Skin surgery is an office procedure performed for both medically necessary and cosmetic indications to maintain the health, function and appearance of your skin. Skin surgery is used to remove skin cancers (such as Mohs micrographic surgery), moles, cysts, lipomas, and benign lesions such as skin tags and seborrhea keratoses. Office based skin surgery usually involves injection of local anesthesia prior to the procedure to assure patient comfort.
Mohs Surgery Effective for Skin Cancer Removal
The Mohs procedure is the most advanced and precise surgery for the removal of skin cancer. It allows our surgeons to remove cancerous tissue one layer at a time, microscopically examine it, and perform reconstructive surgery if needed, all within the same day. The precision available by this outpatient procedure not only minimizes the loss of healthy tissue, making it especially effective in cosmetically sensitive areas like the face, but also allows patients to have a short recovery period.
The Mohs surgeon removes the visible tumor along with a thin layer of surrounding tissue. An experienced technician prepares the tissue and places the tissue on slides, for the surgeon to examine it. If the surgeon finds evidence of cancer, another layer of tissue is taken and examined. These steps are repeated until all tissue samples are cancer free.
Even if your skin has been previously treated by another method, Mohs surgery allows Dr. Javid to:
- Remove cancerous tissue one layer at a time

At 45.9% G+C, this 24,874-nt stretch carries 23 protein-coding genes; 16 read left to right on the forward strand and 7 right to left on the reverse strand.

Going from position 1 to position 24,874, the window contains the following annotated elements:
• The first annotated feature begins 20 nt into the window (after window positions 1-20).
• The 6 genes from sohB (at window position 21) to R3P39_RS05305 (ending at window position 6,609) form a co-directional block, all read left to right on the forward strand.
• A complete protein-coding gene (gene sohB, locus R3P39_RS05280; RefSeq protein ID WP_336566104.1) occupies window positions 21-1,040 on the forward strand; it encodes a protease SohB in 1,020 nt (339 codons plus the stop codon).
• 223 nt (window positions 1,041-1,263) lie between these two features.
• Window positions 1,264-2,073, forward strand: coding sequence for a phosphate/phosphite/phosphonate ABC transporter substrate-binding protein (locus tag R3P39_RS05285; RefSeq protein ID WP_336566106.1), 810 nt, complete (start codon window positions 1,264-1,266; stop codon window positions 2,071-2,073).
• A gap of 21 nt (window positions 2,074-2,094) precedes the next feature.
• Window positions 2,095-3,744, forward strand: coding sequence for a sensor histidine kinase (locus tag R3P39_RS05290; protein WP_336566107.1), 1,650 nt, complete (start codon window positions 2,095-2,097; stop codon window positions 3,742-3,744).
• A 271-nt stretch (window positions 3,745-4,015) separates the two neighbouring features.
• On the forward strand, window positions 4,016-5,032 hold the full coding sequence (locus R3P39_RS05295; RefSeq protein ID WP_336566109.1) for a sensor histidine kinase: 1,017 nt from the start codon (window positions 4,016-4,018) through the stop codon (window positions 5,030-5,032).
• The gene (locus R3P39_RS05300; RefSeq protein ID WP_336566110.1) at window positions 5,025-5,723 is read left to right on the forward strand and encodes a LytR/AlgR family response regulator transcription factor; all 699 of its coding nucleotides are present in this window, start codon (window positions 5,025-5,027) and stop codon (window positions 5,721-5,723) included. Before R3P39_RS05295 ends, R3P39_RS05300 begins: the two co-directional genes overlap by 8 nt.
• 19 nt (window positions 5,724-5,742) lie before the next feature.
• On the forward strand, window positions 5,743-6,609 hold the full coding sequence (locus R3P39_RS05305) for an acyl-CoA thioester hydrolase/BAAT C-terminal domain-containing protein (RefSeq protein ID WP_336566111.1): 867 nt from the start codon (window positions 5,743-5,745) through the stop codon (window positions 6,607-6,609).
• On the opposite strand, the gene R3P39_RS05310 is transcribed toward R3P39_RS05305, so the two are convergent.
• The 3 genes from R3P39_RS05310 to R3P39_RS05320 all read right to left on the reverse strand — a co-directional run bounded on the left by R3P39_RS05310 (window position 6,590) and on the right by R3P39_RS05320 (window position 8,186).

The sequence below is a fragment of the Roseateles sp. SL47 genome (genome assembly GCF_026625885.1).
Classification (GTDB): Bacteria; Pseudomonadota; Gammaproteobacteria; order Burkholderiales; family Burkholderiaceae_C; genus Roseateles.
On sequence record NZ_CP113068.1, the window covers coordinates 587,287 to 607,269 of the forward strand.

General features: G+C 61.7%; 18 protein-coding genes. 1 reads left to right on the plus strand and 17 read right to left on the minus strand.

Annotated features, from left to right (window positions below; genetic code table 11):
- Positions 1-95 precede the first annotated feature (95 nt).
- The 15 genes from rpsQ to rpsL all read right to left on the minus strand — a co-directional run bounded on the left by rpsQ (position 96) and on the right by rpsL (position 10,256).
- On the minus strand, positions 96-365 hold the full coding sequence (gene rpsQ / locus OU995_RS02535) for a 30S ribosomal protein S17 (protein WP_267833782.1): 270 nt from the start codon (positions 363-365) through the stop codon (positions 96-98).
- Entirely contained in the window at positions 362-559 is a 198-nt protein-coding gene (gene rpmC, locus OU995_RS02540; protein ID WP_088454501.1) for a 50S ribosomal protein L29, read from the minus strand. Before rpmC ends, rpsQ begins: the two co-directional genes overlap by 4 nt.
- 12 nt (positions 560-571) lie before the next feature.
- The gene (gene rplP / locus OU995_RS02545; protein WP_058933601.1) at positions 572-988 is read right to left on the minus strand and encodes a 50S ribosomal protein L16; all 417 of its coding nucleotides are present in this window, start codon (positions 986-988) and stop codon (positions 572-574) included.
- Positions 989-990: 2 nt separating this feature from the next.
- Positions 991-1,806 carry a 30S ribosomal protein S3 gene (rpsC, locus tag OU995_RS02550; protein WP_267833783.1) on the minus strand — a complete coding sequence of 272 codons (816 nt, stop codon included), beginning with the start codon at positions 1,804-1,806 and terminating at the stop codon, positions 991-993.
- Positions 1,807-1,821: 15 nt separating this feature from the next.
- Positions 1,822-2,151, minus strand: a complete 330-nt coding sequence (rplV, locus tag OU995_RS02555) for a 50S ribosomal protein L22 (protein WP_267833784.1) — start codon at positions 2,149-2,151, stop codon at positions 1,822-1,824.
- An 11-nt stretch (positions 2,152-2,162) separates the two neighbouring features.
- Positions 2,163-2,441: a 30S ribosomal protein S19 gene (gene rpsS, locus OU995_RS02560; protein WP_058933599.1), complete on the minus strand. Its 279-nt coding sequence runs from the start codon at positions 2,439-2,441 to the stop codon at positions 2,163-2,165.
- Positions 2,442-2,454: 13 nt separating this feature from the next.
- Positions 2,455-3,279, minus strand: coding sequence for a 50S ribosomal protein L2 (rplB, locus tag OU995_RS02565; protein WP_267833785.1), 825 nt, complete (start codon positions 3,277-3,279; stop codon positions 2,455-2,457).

- Microscopically examine the tissue
- Perform reconstructive surgery if needed
- Minimize the loss of healthy tissue through precision
Mohs surgery allows patients to have a short recovery period. Surgeries and closures can be done in one visit on the same day, allowing for immediate reconstruction of the wound. Mohs micrographic surgery is also ideal for the removal of recurrent skin cancers (tumors that reappear after treatment) and can plague a patient repeatedly.
While skin cancers are easily visible to the patient, individual cancer cells are microscopic and any cells left behind can cause the tumor to reappear. The tumor may spread beyond its obvious external margins, with nests of cells growing in unpredictable areas. With the Mohs technique, all tumor nests can be identified and removed with a high degree of accuracy, so that extremely high cure rates, as high as 95 percent, are possible even when the cancer is recurrent.
A dermatologist is best trained to determine when this technique should be used rather than the other effective procedures also available for treating skin cancer.